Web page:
What do you think the daily handle would be at your favorite track if the ("hold") take-out was 70% on every bet you made?

One final thought. It would be great if the main internet contest sites (HorseplayersQaulify.com - NHCQualify.com – HorseTourneys.com – TwinSpires.com) could get together to create the next great national contest experience where everyone is satisfied with up to a 20% business fee ("hold"), full transparency of costs and benefits, where all the contests have a purse, and the Championship Final represents all Entry Fees.

Sincerely,
Edward J. De'Ath

------------------------------------------------------------------------------------------------------------------

Letter to the Editor: DRF -- December 23, 2011

Is the NTRA National Handicapping Championship becoming a Lottery or Casino?

Most, if not all, Tour Members will be surprised to hear that not all NHC Contest Fees directly benefit the purse of the NHC Final.

NTRA Member Site's pay approximately $3,333 for each qualifying spot to the Final. Non-NTRA Member Site's pay in the range of $6,500-$7,100 for each qualifying spot.

Apparently, ALL Entry fees in excess of the approximately $3,333 per qualifying spot are held by the NTRA as a business fee. It has been explained that the NTRA owns the rights to the NHC. As an example, NHCQualify.com and HorseTourneys.com, who are Non NTRA Members, are expected to propose a 2012 schedule that offers over 200 qualifying spots. Assuming 200 spots, a simple calculation of a minimum $3,000 "hold" per spot will net the NTRA a cool $600,000 in 2012. To be fair, HoreseplayersQualify.com, NHCQualify.com and HorseTourneys.com offer complete transparency that indicates their "hold" of up to 20%, which is the accepted norm. There are other non-member sites but none as large. The average betting "hold" in racing is about 20% so this is not an issue.

The questions I would ask all Tournament Players is; Are you aware of this "hold" and are you willing to pay this price to compete, and what exactly are they doing for the players to earn such a substantial fee? Personally, I was very disappointed and discouraged to recently find that we are being charged this 50% fee and it is not common knowledge amongst the Players. Of the 40+ players I have spoken to in the past 2 months, NOT ONE was aware of this "hold". We end up competing for a benefit of ONLY 30% of these Contests. The final insult is that those who are skilled enough to win the year-end big prizes then get the opportunity to share an additional 28%+ with the IRS. Lotteries also "hold" 50% and then you get to pay tax on your winnings.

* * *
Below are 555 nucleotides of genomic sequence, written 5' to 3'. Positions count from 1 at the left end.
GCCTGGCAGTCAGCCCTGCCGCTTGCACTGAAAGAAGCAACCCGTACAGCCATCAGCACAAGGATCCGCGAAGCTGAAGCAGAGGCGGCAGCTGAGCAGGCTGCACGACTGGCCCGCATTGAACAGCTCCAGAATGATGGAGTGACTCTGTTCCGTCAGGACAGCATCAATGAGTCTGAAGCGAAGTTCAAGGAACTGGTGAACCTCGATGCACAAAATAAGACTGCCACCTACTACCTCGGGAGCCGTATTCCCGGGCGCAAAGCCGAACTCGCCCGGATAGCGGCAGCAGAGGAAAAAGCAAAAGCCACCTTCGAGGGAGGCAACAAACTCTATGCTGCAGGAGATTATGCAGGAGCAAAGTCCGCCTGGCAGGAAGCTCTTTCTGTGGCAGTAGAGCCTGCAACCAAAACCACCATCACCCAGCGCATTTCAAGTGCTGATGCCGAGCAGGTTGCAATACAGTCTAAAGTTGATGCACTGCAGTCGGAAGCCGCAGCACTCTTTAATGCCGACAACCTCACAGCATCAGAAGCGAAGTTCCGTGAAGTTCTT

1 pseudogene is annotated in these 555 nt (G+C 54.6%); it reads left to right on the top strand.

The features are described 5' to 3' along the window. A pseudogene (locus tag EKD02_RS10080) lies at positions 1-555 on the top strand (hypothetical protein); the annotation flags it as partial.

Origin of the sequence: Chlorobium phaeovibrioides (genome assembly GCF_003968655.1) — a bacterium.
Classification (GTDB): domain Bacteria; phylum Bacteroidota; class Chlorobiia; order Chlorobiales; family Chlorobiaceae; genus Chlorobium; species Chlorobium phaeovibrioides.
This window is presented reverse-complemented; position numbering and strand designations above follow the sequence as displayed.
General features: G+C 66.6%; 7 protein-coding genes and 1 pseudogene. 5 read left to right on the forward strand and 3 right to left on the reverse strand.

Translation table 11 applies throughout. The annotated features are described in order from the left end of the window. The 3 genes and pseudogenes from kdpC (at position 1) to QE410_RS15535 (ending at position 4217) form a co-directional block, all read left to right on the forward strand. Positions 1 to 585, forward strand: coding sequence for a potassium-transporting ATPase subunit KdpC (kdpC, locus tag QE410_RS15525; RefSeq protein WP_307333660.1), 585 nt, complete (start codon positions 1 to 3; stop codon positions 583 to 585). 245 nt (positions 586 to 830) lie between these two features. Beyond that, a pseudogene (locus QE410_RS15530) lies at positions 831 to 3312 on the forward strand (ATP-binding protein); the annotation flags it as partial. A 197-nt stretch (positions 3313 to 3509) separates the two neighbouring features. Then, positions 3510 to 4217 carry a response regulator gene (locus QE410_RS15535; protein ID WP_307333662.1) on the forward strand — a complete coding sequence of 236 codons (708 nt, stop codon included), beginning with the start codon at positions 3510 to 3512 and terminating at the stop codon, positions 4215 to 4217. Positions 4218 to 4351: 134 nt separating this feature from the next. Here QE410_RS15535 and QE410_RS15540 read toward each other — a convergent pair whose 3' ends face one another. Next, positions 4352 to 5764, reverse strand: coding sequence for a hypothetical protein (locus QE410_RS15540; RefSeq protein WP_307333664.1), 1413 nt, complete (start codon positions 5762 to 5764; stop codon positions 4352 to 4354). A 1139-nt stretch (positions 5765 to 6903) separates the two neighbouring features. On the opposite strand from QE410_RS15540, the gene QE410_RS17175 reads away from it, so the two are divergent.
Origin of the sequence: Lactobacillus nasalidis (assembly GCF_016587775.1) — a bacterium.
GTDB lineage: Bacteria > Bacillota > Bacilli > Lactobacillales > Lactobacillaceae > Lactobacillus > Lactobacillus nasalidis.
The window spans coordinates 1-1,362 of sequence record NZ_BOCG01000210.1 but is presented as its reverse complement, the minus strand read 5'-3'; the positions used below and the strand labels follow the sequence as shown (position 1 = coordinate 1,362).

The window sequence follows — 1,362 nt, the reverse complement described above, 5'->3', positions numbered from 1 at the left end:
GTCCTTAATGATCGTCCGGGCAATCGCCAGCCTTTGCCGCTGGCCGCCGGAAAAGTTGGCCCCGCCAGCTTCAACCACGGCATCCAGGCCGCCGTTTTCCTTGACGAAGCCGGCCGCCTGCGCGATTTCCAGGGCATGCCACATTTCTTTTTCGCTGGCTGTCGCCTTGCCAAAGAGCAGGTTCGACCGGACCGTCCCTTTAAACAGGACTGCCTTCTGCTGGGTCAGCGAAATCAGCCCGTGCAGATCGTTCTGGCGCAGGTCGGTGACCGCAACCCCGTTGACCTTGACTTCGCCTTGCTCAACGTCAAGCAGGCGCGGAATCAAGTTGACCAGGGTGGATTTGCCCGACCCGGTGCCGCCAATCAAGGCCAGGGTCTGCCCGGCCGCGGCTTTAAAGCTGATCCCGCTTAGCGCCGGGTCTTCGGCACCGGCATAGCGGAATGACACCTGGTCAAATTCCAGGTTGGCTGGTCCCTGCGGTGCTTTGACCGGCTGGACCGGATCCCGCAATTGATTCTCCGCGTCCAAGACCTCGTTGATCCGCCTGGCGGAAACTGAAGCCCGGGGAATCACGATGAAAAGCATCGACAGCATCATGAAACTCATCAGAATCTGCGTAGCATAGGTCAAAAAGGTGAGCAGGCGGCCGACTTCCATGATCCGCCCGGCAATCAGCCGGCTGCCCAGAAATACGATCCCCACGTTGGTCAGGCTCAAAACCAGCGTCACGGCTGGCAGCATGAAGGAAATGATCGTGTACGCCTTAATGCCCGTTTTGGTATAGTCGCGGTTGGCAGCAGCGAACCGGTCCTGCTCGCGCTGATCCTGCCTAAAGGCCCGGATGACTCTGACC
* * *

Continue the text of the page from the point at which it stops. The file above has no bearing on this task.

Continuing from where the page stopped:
The approximate $700,000 NTRA "hold" effectively becomes Dead Money. The Dead Money Effect is when a significant amount of betting capital is removed from play, never to return. Online (Non NTRA Member) Site's offer NO PURSE money. Purse money is churn money. Churn money keeps us and our bankroll's solvent and allows us to continue to play, whether in contests or our daily wagers, to the direct benefit of racing. The unintended consequence's of this "hold" is that it has had a huge negative impact on the Contests, and handle at the Brick & Mortar Tracks and Contest Sites. It will not be surprising to see a significant number of defections from the Brick & Mortar Contest scene.

My greatest fear is that in the near future the NTRA will continue to lose Industry support (Members) and the burden of their existence will rest with the Fees they levy on the Contest Players.

I have a one suggestion.....Periodically, DRF publishes the "hold" for all bets at all North American Tracks. As a founding supporter of the National Handicapping Championship and it’s players, how about publishing the Contest "holds" relative to these events. Maybe it's time for Noel Michaels to update his Handicapping Contest Handbook again.